TRENTON, N.J. (Legal Newsline) - A Washington-based watchdog group wants New Jersey Attorney General Jeffrey Chiesa to investigate a conservative bill-writing organization.
Common Cause sent a two-page letter to Chiesa Thursday, asking him to look into the American Legislative Exchange Council's activities in New Jersey "to ensure that the organization is in compliance with state tax and lobbying laws."
Common Cause, which is accusing ALEC of tax fraud, contends the organization is primarily a lobbying group and, as such, is violating its tax-exempt status.
ALEC, a 501(c)(3), is registered as a charity in New Jersey.
"Common Cause has discovered compelling evidence that ALEC is a corporate lobby masquerading as a charity. ALEC's compliance with state tax, gift, solicitation and lobbying laws should be reviewed by your office and/or appropriate state regulatory authorities," Common Cause President and CEO Bob Edgar wrote in the letter to the attorney general.
Common Cause describes itself as a non-partisan organization dedicated to "restoring the core values of American democracy, reinventing an open, honest and accountable government that works for the public interest, and empowering ordinary people to make their voices heard."
ALEC consists of mostly conservative state lawmakers -- though it says it has more than 2,000 Republican and Democratic legislators -- providing a forum for them to draft research, policy papers and model legislation.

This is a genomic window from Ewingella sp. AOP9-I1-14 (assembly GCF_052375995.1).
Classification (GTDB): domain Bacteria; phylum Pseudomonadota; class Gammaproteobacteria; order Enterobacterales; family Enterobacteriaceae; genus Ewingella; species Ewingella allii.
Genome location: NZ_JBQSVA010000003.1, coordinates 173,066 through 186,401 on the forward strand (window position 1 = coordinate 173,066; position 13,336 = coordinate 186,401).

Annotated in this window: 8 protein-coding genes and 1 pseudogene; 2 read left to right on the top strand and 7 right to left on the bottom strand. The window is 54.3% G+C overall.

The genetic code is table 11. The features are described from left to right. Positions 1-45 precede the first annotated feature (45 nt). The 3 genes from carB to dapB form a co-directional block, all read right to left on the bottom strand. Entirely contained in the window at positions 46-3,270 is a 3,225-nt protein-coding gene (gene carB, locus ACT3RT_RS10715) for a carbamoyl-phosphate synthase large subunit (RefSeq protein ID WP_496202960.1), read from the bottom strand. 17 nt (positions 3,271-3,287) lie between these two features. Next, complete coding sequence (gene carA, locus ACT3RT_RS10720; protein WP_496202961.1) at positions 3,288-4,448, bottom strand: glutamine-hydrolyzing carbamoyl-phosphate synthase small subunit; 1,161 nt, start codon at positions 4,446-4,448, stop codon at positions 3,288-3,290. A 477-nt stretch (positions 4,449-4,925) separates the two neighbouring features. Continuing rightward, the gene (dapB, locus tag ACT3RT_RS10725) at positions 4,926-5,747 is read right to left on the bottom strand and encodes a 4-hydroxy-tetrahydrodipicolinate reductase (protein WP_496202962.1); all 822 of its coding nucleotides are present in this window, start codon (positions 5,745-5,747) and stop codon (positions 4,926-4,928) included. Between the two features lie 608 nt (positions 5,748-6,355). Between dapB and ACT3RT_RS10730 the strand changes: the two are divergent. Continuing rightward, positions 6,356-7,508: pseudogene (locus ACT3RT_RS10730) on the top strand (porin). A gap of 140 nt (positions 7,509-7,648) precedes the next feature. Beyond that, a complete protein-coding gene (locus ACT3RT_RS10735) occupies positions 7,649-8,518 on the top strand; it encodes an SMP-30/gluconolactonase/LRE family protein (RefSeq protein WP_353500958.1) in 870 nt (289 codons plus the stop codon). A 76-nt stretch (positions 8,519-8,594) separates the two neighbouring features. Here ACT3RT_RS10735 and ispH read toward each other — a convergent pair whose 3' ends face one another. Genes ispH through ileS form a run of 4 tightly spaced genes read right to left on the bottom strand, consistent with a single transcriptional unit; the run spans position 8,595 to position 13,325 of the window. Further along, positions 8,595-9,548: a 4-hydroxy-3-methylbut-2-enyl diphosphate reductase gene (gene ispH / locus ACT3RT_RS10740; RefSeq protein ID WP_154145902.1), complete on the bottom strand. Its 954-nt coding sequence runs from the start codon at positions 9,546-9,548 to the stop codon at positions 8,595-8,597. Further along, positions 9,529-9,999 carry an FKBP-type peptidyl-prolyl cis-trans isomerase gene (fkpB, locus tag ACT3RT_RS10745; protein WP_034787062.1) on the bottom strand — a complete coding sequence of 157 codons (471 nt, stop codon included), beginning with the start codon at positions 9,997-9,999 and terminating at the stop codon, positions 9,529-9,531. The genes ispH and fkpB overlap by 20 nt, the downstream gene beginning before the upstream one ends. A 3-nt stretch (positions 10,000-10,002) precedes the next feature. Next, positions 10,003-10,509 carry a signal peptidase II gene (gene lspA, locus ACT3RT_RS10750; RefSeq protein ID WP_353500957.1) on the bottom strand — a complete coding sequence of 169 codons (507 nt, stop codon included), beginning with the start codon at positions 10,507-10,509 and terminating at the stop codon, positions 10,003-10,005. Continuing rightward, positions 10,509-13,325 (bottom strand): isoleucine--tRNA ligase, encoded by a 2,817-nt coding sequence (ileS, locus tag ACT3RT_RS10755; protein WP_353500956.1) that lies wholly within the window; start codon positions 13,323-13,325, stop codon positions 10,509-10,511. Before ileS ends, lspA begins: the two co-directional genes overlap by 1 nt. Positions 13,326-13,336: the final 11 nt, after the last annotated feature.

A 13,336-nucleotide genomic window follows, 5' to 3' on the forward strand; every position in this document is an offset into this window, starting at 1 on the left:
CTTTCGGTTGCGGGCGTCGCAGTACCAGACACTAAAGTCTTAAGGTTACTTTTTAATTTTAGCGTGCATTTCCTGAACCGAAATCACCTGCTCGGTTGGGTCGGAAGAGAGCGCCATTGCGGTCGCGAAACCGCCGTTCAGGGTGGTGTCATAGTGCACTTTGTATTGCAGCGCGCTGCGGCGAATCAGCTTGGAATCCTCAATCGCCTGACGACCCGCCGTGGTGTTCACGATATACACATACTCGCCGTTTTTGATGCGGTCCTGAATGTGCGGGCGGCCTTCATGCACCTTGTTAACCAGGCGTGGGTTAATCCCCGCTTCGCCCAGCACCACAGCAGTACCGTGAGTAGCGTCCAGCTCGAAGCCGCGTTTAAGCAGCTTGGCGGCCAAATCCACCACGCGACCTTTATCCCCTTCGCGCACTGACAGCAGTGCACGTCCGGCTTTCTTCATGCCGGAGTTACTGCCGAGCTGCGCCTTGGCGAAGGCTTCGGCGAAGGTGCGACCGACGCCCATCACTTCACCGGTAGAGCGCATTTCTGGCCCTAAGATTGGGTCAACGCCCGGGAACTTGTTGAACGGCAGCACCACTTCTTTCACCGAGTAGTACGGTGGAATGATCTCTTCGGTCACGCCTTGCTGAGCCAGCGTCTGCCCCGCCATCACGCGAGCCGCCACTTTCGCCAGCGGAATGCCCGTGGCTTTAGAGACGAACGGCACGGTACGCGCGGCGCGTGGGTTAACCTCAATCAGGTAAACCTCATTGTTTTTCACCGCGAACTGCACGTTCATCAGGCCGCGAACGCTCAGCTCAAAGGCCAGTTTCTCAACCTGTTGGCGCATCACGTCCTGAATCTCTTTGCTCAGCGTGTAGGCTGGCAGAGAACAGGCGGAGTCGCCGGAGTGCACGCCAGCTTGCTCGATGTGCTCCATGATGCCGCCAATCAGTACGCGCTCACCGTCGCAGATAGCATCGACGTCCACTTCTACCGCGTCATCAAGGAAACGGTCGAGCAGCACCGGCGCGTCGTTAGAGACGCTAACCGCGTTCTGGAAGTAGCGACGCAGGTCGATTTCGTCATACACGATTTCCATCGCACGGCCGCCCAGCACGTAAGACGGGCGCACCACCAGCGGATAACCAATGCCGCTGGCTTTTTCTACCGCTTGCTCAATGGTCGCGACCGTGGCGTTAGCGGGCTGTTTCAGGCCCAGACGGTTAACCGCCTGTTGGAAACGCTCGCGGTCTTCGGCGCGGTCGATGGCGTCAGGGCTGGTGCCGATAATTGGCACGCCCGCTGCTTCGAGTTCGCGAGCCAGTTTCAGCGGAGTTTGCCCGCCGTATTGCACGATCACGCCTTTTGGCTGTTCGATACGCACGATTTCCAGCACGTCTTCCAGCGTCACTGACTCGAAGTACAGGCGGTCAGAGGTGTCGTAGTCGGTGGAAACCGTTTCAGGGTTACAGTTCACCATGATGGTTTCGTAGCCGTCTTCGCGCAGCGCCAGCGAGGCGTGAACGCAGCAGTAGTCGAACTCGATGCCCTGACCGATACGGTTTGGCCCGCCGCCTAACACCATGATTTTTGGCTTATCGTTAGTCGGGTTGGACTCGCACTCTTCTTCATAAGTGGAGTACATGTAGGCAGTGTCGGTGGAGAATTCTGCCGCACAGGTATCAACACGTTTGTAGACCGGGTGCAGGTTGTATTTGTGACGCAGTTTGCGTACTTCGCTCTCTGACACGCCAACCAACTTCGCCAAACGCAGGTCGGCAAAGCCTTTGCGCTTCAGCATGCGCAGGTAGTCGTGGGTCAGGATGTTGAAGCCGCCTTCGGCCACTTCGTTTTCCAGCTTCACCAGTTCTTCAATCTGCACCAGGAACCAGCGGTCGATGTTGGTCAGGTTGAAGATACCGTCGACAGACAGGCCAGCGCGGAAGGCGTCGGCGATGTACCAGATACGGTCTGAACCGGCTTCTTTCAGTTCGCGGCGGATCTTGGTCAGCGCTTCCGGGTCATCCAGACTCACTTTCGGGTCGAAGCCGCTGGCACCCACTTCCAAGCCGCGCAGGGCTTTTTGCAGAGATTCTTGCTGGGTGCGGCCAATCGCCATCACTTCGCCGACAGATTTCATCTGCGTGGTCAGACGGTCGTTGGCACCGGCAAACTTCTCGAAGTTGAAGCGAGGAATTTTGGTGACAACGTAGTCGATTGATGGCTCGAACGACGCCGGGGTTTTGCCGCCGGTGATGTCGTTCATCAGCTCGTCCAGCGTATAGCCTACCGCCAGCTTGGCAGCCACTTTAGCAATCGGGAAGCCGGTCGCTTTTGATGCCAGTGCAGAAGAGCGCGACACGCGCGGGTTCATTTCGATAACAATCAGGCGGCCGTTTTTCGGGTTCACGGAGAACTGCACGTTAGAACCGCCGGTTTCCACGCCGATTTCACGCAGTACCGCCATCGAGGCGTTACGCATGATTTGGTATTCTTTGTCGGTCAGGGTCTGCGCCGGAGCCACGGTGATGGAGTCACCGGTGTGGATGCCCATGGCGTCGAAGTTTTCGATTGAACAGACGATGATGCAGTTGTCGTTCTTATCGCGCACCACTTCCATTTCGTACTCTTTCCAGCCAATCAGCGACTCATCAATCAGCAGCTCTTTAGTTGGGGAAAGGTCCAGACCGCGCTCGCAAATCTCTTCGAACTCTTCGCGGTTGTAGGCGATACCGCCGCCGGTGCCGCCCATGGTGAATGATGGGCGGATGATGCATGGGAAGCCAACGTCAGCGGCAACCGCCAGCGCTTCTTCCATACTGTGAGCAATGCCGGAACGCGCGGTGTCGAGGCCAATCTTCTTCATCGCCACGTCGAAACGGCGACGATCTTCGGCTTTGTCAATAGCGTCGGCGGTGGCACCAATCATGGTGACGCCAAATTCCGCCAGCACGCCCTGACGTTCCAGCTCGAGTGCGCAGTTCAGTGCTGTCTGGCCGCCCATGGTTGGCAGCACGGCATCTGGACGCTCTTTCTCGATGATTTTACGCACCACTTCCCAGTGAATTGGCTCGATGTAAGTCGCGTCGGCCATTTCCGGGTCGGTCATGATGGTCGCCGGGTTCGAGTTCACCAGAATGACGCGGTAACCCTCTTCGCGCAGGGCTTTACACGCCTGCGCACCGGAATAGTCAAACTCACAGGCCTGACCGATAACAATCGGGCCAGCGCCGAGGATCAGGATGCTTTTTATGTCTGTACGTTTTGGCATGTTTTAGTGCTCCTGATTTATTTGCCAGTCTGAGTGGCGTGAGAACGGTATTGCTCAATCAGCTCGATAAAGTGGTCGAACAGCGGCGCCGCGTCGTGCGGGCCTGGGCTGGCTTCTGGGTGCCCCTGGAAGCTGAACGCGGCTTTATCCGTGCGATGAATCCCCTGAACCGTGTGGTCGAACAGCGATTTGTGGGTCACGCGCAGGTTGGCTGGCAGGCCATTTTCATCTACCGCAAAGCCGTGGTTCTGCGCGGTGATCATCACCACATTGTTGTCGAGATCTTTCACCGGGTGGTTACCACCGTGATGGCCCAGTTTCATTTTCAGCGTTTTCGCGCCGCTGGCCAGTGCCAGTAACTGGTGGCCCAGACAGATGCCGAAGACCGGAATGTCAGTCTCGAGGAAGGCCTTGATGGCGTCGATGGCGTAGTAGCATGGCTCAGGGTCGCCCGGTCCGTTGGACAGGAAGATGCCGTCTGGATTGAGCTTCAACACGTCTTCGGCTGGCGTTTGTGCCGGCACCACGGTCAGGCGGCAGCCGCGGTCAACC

This isn't the first time Common Cause has complained about the organization.
Last month, the watchdog group filed a similar complaint with the Internal Revenue Service.
It alleges ALEC also is flouting federal tax laws by posing as a tax-exempt charity while "spending millions of dollars to lobby for hundreds of bills each year in state legislatures across the country."
Common Cause filed its complaint with the IRS' Tax Whistleblower Office April 21.
Its filing included thousands of pages of documents that Common Cause says show "extensive ALEC efforts" to lobby state lawmakers and influence a wide range of legislation, "clearly violating the terms of its tax-exempt status."
The documents included ALEC talking points, "issue alerts," tracking documents and invitations to elected officials to gatherings paid for and attended by ALEC's corporate members.
Alan P. Dye, legal counsel for ALEC, has called Common Cause's complaint "frivolous."
"The attacks on the American Legislative Exchange Council are based on patently false claims being made by liberal front groups that differ with ALEC on philosophical terms," he said in a statement April 23.
"The current complaint mostly ignores applicable law and distorts what it does not ignore. After three decades of counseling clients on nonprofit and federal disclosure requirements, it's clear to me that this is a tired campaign to abuse the legal system, distort the facts and tarnish the reputation of ideological foes."
Dye added, "Without question, Common Cause is a partisan front group masquerading as an ethics watchdog."
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